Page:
Page 13 - Print21 Magazine Jan-Feb 21
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                Wide Format
   promoting brands throughout global markets.
Fourth is the technological advances that also play a part, in reducing production costs through faster press set-up, and increased use of computer-controlled automation at all stages of the process, from taking the initial order to dispatch to the customer when completed.
Fifth is W2P. The process is ideally aligned with digital print processes that print from a computer- generated image, saving time and costs for the customer and the printer over initial briefings, artwork modification, and final approval.
That optimism is reflected by local vendors. Craig Nethercott, CEO at Canon Production Printing says, “There are always opportunities for new businesses to enter the market. The print industry is dynamic with new markets evolving where business can specialise and service these new offerings or applications that today’s technology can offer. I believe the more successful printers will be the ones who embrace innovation and continue to transform their businesses adapting their business models to meet the ever- changing market demands.”
Matt Ashman, CEO at Durst, which manufactures high-end, high- volume printers says, “Even during Covid we have seen opportunities. And when the virus recedes, there will be a continuing need for high- quality wide format print that can be produced efficiently.”
Gordon Kerr, business marketing manager – Professional Print Solutions at Epson says, “The opportunities in the short term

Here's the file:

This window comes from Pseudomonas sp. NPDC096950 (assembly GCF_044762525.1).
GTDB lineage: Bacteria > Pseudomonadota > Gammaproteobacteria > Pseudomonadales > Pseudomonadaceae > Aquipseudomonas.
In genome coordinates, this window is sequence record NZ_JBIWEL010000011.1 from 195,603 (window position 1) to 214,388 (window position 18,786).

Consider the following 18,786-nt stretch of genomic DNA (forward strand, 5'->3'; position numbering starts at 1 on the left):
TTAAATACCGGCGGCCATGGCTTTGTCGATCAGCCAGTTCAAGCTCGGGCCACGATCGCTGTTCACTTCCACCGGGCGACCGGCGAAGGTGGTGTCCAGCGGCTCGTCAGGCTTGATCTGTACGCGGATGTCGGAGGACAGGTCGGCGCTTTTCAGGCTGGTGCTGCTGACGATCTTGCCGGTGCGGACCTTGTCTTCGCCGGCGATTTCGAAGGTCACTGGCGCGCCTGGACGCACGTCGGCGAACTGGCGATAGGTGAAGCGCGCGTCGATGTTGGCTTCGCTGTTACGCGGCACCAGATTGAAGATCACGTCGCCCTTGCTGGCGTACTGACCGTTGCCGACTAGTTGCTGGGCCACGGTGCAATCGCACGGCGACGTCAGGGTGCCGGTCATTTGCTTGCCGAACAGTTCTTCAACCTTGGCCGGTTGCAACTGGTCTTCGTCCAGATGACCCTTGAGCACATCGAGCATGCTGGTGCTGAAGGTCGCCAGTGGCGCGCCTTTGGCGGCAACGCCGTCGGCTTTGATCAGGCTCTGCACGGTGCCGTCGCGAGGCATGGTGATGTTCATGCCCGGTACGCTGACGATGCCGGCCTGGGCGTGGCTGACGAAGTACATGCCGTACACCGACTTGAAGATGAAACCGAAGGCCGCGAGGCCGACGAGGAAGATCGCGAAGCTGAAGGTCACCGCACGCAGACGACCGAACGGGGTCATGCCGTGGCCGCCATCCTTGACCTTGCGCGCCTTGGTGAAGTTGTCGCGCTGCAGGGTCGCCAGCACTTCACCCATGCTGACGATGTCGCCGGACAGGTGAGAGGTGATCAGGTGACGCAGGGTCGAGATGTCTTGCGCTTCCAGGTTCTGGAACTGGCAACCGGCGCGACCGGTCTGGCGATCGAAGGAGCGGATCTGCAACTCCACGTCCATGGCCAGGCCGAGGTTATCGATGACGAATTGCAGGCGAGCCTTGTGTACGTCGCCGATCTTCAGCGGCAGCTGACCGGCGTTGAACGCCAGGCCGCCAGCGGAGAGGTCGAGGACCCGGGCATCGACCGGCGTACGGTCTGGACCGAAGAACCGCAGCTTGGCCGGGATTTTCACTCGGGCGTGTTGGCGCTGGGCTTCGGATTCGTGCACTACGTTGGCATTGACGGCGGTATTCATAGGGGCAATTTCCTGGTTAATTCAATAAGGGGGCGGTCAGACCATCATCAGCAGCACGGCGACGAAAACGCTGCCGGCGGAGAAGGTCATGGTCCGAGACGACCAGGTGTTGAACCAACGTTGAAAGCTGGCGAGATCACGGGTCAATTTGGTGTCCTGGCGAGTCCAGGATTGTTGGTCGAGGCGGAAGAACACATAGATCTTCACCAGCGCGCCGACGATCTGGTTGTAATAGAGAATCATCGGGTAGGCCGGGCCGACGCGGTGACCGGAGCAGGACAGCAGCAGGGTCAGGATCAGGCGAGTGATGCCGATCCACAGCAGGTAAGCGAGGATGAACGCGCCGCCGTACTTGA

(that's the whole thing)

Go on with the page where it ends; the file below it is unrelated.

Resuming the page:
are back to basic – the provision of timely and cost-effective quality signage and packaging. The opportunities in the mid-term
are expansion in cross product provision: integrated offerings in traditional stocks, fabric stocks, merchandise, and clothing.”
Rodd Harrison, vice president Asia Pacific Sales at EFI says, “Despite the pandemic, we have seen a big uptick in sales in ANZ. EFI recorded nearly 20 new printer installations over
the course of 2020, largely but not entirely due to customer diversifying into new applications. We have placed multiple units into truck curtain production, for example, while others are printing labels for plant tags, while others have been placed into traditional billboard production, retail display graphics of course.”
Wide format printing once meant posters and banners, but these days
the applications are growing almost every day it seems, from Harrison’s aforementioned truck curtains, to interior décor, and even short-run packaging. Wide format growth
will also come from the trend to onshore manufacturing, which is a philosophical choice as relations with China deteriorate, and one based
on quality assurance demanded by clients. No-one knows exactly how much wide format print goes to China to be air-freighted back here, but local printers are in the box seat with both the turnaround times, the quality, the carbon footprint, and the local manufacturing.
Gordon Kerr at Epson says, “The keys are to have an accessible market and valuable product. Modern businesses (particularly post-Covid)